At the castle, Jiří tries to see the Count to tell him that his son has been imprisoned, but is himself arrested at the behest of Adolf and the Burgrave. Lotinka admits Julie and Benda, and goes to fetch the Count. Julie hides, and Benda tries to prepare the old man for a reconciliation with Bohuš. The Count, however, is still angry with his son for marrying and leaving Bohemia and for his alleged Jacobin sympathies. Benda departs, and the Count laments his lonely life and wonders whether he has, after all, misjudged his son. Offstage, Julie sings a song that the late Countess used to sing to Bohuš when he was a child, and the Count, recognising it and overcome with emotion, asks Julie where she learnt it. Once he discovers that it was his son who taught it to her, his anger returns, but Julie is able to convince him that Bohuš, far from being a Jacobin, supported the Girondins and had been condemned to death by the Jacobins. She now reveals that Bohuš is in prison and that she is his wife, but the celebrations are about to start, and she leaves.
The children and townsfolk rejoice, and the Count announces that he will present his successor to them. Adolf is overjoyed, but the Count first enquires of him and the Burgrave whether there are any prisoners that he can pardon as part of the festivities. They reluctantly admit that there are, and Bohuš and Jiří are summoned. The Burgrave realises that the game is up as the Count denounces the scheming Adolf and embraces Bohuš and Julie. Bohuš praises the loyalty of Jiří and Terinka, and the Count joins their hands. Benda gives them his blessing, and the opera ends with a minuet, a polka and a chorus praising the Count and his new-found happiness with his son and his family.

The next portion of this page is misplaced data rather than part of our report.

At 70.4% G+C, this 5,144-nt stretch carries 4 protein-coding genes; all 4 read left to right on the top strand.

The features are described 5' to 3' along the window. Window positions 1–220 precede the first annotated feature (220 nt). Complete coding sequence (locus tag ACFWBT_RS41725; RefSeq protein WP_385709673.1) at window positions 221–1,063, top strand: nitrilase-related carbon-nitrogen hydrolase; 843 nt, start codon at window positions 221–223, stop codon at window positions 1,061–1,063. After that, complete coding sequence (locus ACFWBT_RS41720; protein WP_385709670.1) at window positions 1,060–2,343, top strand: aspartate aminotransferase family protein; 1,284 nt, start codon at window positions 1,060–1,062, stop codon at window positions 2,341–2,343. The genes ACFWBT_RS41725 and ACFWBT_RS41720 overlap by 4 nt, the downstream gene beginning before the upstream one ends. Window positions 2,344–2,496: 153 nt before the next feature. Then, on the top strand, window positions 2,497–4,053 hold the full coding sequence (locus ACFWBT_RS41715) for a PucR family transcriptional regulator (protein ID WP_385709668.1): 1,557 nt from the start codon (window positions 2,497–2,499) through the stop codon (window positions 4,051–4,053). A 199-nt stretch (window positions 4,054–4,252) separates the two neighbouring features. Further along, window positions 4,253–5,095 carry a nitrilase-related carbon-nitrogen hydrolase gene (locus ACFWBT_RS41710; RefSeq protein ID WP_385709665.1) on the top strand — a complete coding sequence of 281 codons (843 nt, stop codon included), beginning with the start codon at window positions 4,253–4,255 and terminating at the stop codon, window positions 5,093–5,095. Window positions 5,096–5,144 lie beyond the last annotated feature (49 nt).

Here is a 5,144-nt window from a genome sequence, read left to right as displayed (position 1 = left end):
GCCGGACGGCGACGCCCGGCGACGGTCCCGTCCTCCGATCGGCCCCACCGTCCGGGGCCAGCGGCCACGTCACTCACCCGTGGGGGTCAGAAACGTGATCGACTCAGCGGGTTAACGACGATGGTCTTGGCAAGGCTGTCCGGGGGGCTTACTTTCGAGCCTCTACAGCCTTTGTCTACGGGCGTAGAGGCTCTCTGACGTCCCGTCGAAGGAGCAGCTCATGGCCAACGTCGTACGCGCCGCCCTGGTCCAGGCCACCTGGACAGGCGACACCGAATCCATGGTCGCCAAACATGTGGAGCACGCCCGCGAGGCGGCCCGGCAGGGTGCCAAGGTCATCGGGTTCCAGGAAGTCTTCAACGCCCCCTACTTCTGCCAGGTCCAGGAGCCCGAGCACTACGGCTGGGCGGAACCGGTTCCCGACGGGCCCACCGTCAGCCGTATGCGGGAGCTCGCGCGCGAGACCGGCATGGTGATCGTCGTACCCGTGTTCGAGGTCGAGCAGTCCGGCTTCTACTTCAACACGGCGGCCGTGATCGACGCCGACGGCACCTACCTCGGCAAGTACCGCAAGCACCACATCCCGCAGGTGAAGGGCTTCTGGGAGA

- 1943 — Hamburger Archiv Für Gesangskunst, sung in German: Josef Becker, Hans-Jürgen Demitz, Gabriele Maria Ronge, Jörn W. Wilsing, Josef Hopferwieser, Richard Kogel, Wolf Appel; Symphonisches Orchester Berlin; Fritz Weisse, conductor
- c. 1950 — Hamburger Archiv Für Gesangskunst PN 30474, in German: Artur Kern, Robert Granzer, Mirjana Irosch, Rudolf Katzböck, Adolf Dallapozza, Jolanta Radek; Orchester der Wiener Volksoper; Ivan Parik (conductor)
- 1952 — Archipel P 2013, in German: Walter Berry, Andreas Agrelli, Trude Arthold, Franz Fuchs, Leo Heppe, Waldemar Kmentt, Fritz Uhl, Gisela Rathauscher, Susanne Naidic; Tonkünstlerchor, Großes Wiener Rundfunkorchester; Kurt Tenner, conductor
- 1972 — Supraphon 11 2190-2 612, in the original Czech: Karel Průša, Karel Berman, Ivana Mixová, Vilém Přibyl, Beno Blachut, Václav Zítek, René Tuček, Daniela Šounová-Brouková, Marcela Machotková; Kühn mixed choir; Kantilena Children's Chorus; Brno Philharmonic Orchestra; Jiří Pinkas, conductor
- 2001 — Fonè 024 2SACD, in Czech: Valentin Pivovarov, Markus Werba, Alessandro Grato, Tatiana Monogarova; National Philharmonic Orchestra of Belarus, Wexford Festival Opera Chorus; Alexandre Voloschuk, conductor
- 2003 — Orfeo 641 043, in Czech: Mark Holland, Marcin Bronikowski, Christoph Stephinger, Andrea Danková, Peter Mikuláš, Michal Lehotský, Eberhard Francesco Lorenz, Lívia Ághová, Mechthild Georg; Prague Chamber Choir, WDR Rundfunkchor Köln, WDR Sinfonieorchester Köln; Gerd Albrecht, conductor
- 2023 — OperaVision, filmed in Brno, in Czech: Vykopalová, Kaňková, Levíček, Briscein, Hoza, Szendiuch; conducted by Klecker
- Clapham, John (1957). "The Operas of Antonín Dvořák". Journal of the Royal Musical Association. 84 (1): 55–70. doi:10.1093/jrma/84.1.55. Archived from the original on 2012-07-10. Retrieved 2007-09-03.
- Clapham, John, "The National Origins of Dvořák's Art" (1962-1963). Proceedings of the Royal Musical Association, 89th Session: pp. 75–88.
- Colles, H.C., "Antonín Dvořák. I. Opera at Home" (April 1941). The Musical Times, 82 (1178): pp. 130–133.
- The synopsis is derived from the libretto of the Supraphon recording listed in this article